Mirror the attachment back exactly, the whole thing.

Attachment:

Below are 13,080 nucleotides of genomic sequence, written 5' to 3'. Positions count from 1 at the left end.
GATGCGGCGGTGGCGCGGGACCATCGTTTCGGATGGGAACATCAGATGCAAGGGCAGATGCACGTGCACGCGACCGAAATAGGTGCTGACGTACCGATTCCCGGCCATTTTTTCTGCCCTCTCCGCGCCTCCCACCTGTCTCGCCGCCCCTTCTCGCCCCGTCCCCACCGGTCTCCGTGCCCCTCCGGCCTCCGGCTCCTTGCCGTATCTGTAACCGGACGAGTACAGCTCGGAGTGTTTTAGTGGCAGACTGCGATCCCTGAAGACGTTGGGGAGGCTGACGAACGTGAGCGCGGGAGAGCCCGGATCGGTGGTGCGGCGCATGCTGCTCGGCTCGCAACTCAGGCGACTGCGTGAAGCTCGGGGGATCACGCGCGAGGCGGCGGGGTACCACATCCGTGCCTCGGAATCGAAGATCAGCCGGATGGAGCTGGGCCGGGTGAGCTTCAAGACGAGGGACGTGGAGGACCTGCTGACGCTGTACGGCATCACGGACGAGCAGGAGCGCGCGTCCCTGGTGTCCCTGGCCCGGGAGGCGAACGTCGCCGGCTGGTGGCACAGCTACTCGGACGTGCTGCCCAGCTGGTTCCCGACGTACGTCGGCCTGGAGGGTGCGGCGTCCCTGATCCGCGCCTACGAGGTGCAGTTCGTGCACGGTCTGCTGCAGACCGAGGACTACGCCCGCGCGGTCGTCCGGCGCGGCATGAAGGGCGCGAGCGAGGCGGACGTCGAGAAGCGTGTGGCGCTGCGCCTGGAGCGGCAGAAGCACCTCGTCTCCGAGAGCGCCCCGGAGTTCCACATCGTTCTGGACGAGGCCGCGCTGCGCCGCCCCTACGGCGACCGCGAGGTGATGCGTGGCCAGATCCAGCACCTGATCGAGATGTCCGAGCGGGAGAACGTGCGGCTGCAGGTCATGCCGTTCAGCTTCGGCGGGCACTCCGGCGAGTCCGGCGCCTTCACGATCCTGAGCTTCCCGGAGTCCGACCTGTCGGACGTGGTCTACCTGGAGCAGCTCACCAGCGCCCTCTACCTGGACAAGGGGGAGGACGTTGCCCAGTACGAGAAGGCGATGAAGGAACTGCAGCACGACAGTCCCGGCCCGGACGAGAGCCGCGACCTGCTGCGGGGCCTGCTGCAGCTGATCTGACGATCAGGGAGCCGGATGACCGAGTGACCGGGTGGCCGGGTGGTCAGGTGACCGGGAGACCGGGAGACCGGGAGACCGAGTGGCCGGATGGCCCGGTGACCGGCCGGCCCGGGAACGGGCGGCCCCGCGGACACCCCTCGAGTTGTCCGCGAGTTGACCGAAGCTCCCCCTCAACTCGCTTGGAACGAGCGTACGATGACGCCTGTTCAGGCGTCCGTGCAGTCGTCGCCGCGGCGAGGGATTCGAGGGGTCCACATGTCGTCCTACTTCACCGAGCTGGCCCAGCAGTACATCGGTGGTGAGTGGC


Below are 13,080 nucleotides of genomic sequence, written 5' to 3'. Positions count from 1 at the left end.
GATGCGGCGGTGGCGCGGGACCATCGTTTCGGATGGGAACATCAGATGCAAGGGCAGATGCACGTGCACGCGACCGAAATAGGTGCTGACGTACCGATTCCCGGCCATTTTTTCTGCCCTCTCCGCGCCTCCCACCTGTCTCGCCGCCCCTTCTCGCCCCGTCCCCACCGGTCTCCGTGCCCCTCCGGCCTCCGGCTCCTTGCCGTATCTGTAACCGGACGAGTACAGCTCGGAGTGTTTTAGTGGCAGACTGCGATCCCTGAAGACGTTGGGGAGGCTGACGAACGTGAGCGCGGGAGAGCCCGGATCGGTGGTGCGGCGCATGCTGCTCGGCTCGCAACTCAGGCGACTGCGTGAAGCTCGGGGGATCACGCGCGAGGCGGCGGGGTACCACATCCGTGCCTCGGAATCGAAGATCAGCCGGATGGAGCTGGGCCGGGTGAGCTTCAAGACGAGGGACGTGGAGGACCTGCTGACGCTGTACGGCATCACGGACGAGCAGGAGCGCGCGTCCCTGGTGTCCCTGGCCCGGGAGGCGAACGTCGCCGGCTGGTGGCACAGCTACTCGGACGTGCTGCCCAGCTGGTTCCCGACGTACGTCGGCCTGGAGGGTGCGGCGTCCCTGATCCGCGCCTACGAGGTGCAGTTCGTGCACGGTCTGCTGCAGACCGAGGACTACGCCCGCGCGGTCGTCCGGCGCGGCATGAAGGGCGCGAGCGAGGCGGACGTCGAGAAGCGTGTGGCGCTGCGCCTGGAGCGGCAGAAGCACCTCGTCTCCGAGAGCGCCCCGGAGTTCCACATCGTTCTGGACGAGGCCGCGCTGCGCCGCCCCTACGGCGACCGCGAGGTGATGCGTGGCCAGATCCAGCACCTGATCGAGATGTCCGAGCGGGAGAACGTGCGGCTGCAGGTCATGCCGTTCAGCTTCGGCGGGCACTCCGGCGAGTCCGGCGCCTTCACGATCCTGAGCTTCCCGGAGTCCGACCTGTCGGACGTGGTCTACCTGGAGCAGCTCACCAGCGCCCTCTACCTGGACAAGGGGGAGGACGTTGCCCAGTACGAGAAGGCGATGAAGGAACTGCAGCACGACAGTCCCGGCCCGGACGAGAGCCGCGACCTGCTGCGGGGCCTGCTGCAGCTGATCTGACGATCAGGGAGCCGGATGACCGAGTGACCGGGTGGCCGGGTGGTCAGGTGACCGGGAGACCGGGAGACCGGGAGACCGAGTGGCCGGATGGCCCGGTGACCGGCCGGCCCGGGAACGGGCGGCCCCGCGGACACCCCTCGAGTTGTCCGCGAGTTGACCGAAGCTCCCCCTCAACTCGCTTGGAACGAGCGTACGATGACGCCTGTTCAGGCGTCCGTGCAGTCGTCGCCGCGGCGAGGGATTCGAGGGGTCCACATGTCGTCCTACTTCACCGAGCTGGCCCAGCAGTACATCGGTGGTGAGTGGC